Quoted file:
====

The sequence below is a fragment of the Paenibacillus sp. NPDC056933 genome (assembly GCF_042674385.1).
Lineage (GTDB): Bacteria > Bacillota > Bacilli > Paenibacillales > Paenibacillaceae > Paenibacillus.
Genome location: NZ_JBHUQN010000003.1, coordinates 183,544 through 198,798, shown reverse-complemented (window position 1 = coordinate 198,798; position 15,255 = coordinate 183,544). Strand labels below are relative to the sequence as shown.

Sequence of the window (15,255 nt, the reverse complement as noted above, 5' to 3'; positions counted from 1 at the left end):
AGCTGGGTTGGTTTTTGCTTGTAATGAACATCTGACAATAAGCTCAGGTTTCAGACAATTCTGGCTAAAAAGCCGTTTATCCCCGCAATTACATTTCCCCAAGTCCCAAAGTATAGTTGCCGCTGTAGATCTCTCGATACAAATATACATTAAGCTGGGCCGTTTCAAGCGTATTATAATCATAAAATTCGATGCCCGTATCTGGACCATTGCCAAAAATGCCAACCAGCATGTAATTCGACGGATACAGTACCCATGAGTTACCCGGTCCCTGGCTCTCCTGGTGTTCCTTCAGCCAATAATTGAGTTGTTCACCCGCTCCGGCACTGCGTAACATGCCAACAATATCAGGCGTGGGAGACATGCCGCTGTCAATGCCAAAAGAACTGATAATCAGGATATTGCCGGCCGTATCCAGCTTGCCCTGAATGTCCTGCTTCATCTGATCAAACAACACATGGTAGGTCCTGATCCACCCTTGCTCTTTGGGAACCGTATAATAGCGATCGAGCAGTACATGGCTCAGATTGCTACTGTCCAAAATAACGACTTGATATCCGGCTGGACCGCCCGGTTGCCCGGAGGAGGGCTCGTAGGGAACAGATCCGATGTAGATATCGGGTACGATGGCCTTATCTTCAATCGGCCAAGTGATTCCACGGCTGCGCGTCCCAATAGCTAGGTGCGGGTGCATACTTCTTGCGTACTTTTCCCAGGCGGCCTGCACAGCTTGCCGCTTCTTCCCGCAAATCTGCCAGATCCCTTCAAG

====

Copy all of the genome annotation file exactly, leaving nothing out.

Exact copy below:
The sequence below is a fragment of the Paenibacillus sp. NPDC056933 genome (assembly GCF_042674385.1).
Lineage (GTDB): Bacteria > Bacillota > Bacilli > Paenibacillales > Paenibacillaceae > Paenibacillus.
Genome location: NZ_JBHUQN010000003.1, coordinates 183,544 through 198,798, shown reverse-complemented (window position 1 = coordinate 198,798; position 15,255 = coordinate 183,544). Strand labels below are relative to the sequence as shown.

Sequence of the window (15,255 nt, the reverse complement as noted above, 5' to 3'; positions counted from 1 at the left end):
AGCTGGGTTGGTTTTTGCTTGTAATGAACATCTGACAATAAGCTCAGGTTTCAGACAATTCTGGCTAAAAAGCCGTTTATCCCCGCAATTACATTTCCCCAAGTCCCAAAGTATAGTTGCCGCTGTAGATCTCTCGATACAAATATACATTAAGCTGGGCCGTTTCAAGCGTATTATAATCATAAAATTCGATGCCCGTATCTGGACCATTGCCAAAAATGCCAACCAGCATGTAATTCGACGGATACAGTACCCATGAGTTACCCGGTCCCTGGCTCTCCTGGTGTTCCTTCAGCCAATAATTGAGTTGTTCACCCGCTCCGGCACTGCGTAACATGCCAACAATATCAGGCGTGGGAGACATGCCGCTGTCAATGCCAAAAGAACTGATAATCAGGATATTGCCGGCCGTATCCAGCTTGCCCTGAATGTCCTGCTTCATCTGATCAAACAACACATGGTAGGTCCTGATCCACCCTTGCTCTTTGGGAACCGTATAATAGCGATCGAGCAGTACATGGCTCAGATTGCTACTGTCCAAAATAACGACTTGATATCCGGCTGGACCGCCCGGTTGCCCGGAGGAGGGCTCGTAGGGAACAGATCCGATGTAGATATCGGGTACGATGGCCTTATCTTCAATCGGCCAAGTGATTCCACGGCTGCGCGTCCCAATAGCTAGGTGCGGGTGCATACTTCTTGCGTACTTTTCCCAGGCGGCCTGCACAGCTTGCCGCTTCTTCCCGCAAATCTGCCAGATCCCTTCAAG